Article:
This past spring, I was contacted by past International President
Randy Williams, SR/WA, to see if I would journey to China to
teach two IRWA courses – Course 103, Ethics and the Right of Way
Professional and Course 421, Appraisal of Partial Acquisitions.
Since Randy had already taught classes in China on three separate
occasions, he felt the participants would benefit from a new
voice. So this past July, my wife and I flew to China for a cultural
We were met at the airport by our host, Mr. Shu Wu, President
of Beijing Orient U.S.-China Consulting Inc., a graduate of the
University of Denver and a leading real estate practitioner. He and
his associates would serve as our guides and interpreters during
our stay. As a first- time visitor to China, I arrived with some preconceived ideas and impressions. I was well aware of China’s rapidly
growing power in the world economy and was prepared for a big
language barrier. What I found actually surprised me and opened
my eyes to the globalization taking place in our world, and how it
connects to IRWA.
China has a huge population of over 1. 3 billion, something that was
immediately obvious as we arrived in the city. Our classes were
held in Guangzhou, the third largest city in China, which is situated
on the Pearl River about 90 miles from Hong Kong. The 42 students
were all Chinese appraisers and all were eager to learn. The classes
started with lots of questions.
In the ethics class, the students wanted to know such things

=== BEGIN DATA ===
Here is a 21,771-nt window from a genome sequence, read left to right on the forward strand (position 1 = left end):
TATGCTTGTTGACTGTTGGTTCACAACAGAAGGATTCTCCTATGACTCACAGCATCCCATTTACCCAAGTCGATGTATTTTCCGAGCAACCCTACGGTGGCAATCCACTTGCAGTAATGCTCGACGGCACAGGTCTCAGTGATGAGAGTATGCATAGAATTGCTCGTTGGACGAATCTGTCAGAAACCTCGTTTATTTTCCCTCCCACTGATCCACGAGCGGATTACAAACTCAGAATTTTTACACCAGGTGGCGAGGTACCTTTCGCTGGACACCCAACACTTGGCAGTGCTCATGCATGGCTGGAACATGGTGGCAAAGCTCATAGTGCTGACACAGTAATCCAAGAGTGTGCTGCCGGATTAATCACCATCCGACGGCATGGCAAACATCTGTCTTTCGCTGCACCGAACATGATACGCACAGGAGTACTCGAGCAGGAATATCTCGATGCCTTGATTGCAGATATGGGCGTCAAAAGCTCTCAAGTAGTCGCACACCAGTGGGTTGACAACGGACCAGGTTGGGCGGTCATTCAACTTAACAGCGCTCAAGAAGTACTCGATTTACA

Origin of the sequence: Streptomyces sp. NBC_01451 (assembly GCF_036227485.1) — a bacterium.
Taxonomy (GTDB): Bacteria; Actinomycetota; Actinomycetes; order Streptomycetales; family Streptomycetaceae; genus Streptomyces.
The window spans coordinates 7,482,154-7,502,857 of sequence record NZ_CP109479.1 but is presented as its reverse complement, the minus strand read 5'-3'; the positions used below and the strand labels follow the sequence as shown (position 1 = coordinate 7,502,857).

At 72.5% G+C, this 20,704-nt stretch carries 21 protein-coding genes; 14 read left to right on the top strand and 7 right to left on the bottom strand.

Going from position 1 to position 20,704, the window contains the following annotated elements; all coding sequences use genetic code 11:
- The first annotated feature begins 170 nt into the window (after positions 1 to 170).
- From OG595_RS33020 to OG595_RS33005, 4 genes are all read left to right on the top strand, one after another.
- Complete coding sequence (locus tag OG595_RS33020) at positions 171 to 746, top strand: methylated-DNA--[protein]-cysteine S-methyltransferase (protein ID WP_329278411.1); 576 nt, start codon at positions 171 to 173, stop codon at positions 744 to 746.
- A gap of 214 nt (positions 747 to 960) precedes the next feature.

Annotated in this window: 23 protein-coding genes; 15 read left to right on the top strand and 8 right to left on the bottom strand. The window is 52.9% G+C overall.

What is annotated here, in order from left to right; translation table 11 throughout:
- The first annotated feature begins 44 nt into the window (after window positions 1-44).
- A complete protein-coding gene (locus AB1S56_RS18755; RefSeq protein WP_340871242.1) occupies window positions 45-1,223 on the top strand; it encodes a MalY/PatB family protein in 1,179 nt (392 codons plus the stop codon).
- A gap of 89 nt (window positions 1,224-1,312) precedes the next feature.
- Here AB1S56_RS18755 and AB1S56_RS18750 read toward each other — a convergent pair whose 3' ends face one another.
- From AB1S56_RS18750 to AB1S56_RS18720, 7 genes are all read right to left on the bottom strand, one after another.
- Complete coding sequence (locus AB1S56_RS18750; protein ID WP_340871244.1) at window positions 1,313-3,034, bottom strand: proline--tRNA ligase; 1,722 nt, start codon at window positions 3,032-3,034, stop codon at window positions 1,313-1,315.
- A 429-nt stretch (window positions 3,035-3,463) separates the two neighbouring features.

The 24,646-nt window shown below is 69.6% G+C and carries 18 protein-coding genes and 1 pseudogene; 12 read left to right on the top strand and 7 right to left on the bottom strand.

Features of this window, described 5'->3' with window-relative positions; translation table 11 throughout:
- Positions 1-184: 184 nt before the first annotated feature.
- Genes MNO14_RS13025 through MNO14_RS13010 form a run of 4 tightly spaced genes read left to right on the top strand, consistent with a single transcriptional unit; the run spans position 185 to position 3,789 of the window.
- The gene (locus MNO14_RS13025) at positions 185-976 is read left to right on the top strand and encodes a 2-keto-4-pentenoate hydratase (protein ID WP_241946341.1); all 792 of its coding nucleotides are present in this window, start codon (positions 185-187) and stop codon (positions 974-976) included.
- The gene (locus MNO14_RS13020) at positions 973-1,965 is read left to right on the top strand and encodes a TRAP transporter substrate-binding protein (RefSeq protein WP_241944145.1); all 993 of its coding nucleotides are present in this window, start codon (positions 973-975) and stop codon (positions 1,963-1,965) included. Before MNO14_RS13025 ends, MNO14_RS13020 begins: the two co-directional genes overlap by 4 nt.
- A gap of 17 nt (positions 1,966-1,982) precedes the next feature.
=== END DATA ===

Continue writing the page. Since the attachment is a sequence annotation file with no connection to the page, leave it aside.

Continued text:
as, “How much do you pay to get an assignment?” and “What
percentage of the value is your fee?” This allowed me to go
immediately into some ethical questions. During the class, the
students also wanted to know about my religious beliefs and if all
right of way professionals shared the same beliefs. According to our
guide, most Chinese don’t follow any religion and don’t dwell on
the eternal. Needless to say, the discussions in the ethics class were
Course 421 also produced some thought-provoking dialogue.
It became quite obvious that their laws and the concept of
eminent domain were different from ours in the United States.
Chinese leaders are very concerned about public sentiment and
the disharmony created by infrastructure projects. They wanted
to know how we evaluate the risk of public outcry prior to
commencing a public project. The Chinese actually use a special
methodology to evaluate such risks. Another question involved
whether it was better to appraise a property based on its current
use or its highest and best use. Apparently, it is not unusual for
the acquiring party to pay compensation based on current use
(purchasing more than needed), before changing the zoning and
using the profits from the surplus land sold at a higher price to pay
for the project.
The warmth and hospitality shown to us by the people we
encountered was great. While there is still a lot of government
control, many businesses have become privatized. American
retail stores seem to be thriving, and residential construction was
everywhere. During my stay, I was invited to join in celebrating
the 20th Anniversary of the China Real Estate Valuers Association
(CREVA) and give a presentation to a group of about 300 appraisers.
CREVA, the only organization in China that focuses on land
valuation and acquisition in the country, has about 50,000 members,
many of whom would benefit from an association with IRWA.
Since my return, I have been advised that roughly 40 of the
students have signed up to become IRWA members. It is evident
that the Chinese want to learn and use the best of what we do in
right of way. J
BY DONNIE SHERWOOD, SR/WA, MAI, FRICS
Practices to China
Sharing the best of what
we do in right of way
Donnie (left) receives token of appreciation from Mr. Cunzhi Hu, Minister of
Land Resources for China.